Top Fitness Trends for 2013
By Sue Beckham, PhD, FACSM, Director of Adult Initiatives, The Cooper Institute
The American College of Sports Medicine (ACSM) just released the results of their top 10 fitness trends for 2013. They surveyed 3,300 health and fitness professionals from around the world to determine the trends in a variety of fitness settings. Whether you are a fitness enthusiast or working in the fitness industry, staying on top of the latest trends add spice to your workouts and keeps you a step ahead of the competition.
Educated and certified fitness professionals ranked as the most important trend. The fitness industry values professional credentials. This is an important step in ensuring that health and fitness professionals are trained to meet the many challenges related to their client’s medical conditions. If you are looking for a trainer or exercise leader, it is worth the extra effort to shop around. Ask questions about an instructor’s formal education, specialty training and certificates, as well as experience. Most of us don’t have much time, so we need to get the most out of every minute of our workout to achieve our goals faster. Educated and highly experienced professionals at Cooper Fitness Center are ready to help you achieve your fitness or sports related goals.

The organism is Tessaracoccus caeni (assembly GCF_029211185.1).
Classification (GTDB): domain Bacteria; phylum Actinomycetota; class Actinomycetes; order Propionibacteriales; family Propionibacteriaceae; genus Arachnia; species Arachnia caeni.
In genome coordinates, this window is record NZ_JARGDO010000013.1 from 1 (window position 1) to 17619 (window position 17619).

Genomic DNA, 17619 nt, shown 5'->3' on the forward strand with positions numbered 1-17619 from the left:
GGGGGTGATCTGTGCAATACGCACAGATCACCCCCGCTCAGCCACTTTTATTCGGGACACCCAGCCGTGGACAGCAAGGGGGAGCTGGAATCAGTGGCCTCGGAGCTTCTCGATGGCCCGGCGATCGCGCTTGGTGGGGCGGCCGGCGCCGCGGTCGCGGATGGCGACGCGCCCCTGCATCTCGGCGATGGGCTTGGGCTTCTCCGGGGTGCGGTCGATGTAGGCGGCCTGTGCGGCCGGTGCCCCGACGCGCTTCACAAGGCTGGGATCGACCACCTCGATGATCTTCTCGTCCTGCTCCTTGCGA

Strength training for all groups is still a big favorite as it ranked number two in 2012. Whether your goal is to increase strength, focus on improved biomechanics to prevent injury or improve function, everyone needs to perform strength training at least two days each week. As a trainer or fitness enthusiast, discover new training techniques for better results in this two-day Biomechanics of Resistance Training course.
Body weight training is back! We used to perform exercises like squats when we didn’t have that much equipment. But like many trends, including bell bottom pants and pointy toed shoes, body weight exercises have made a comeback. Many boot camp classes and trainers incorporate body weight exercises like planks, squats and push-ups into their workouts. Body weight training is far from boring and has become increasing popular with “at home” exercisers and folks “on the road.” It’s affordable (no equipment to purchase), speeds up the workout time (no equipment to adjust), and doesn’t require much space. To learn more about using body weight exercises in a group exercise setting, check out The Cooper Institute’s Boot Camp and Circuits Leadership course.
Exercise for children is crucial in the fight to prevent and reduce overweight and obese kids. Studies show that children who engage in regular physical activity or participate in sports are less likely to be overweight. How can parents and teachers make a difference? Become a role model. When parents exercise, their children are less likely to be overweight. Visit our Youth Zone to learn more about youth fitness and how you can make a difference.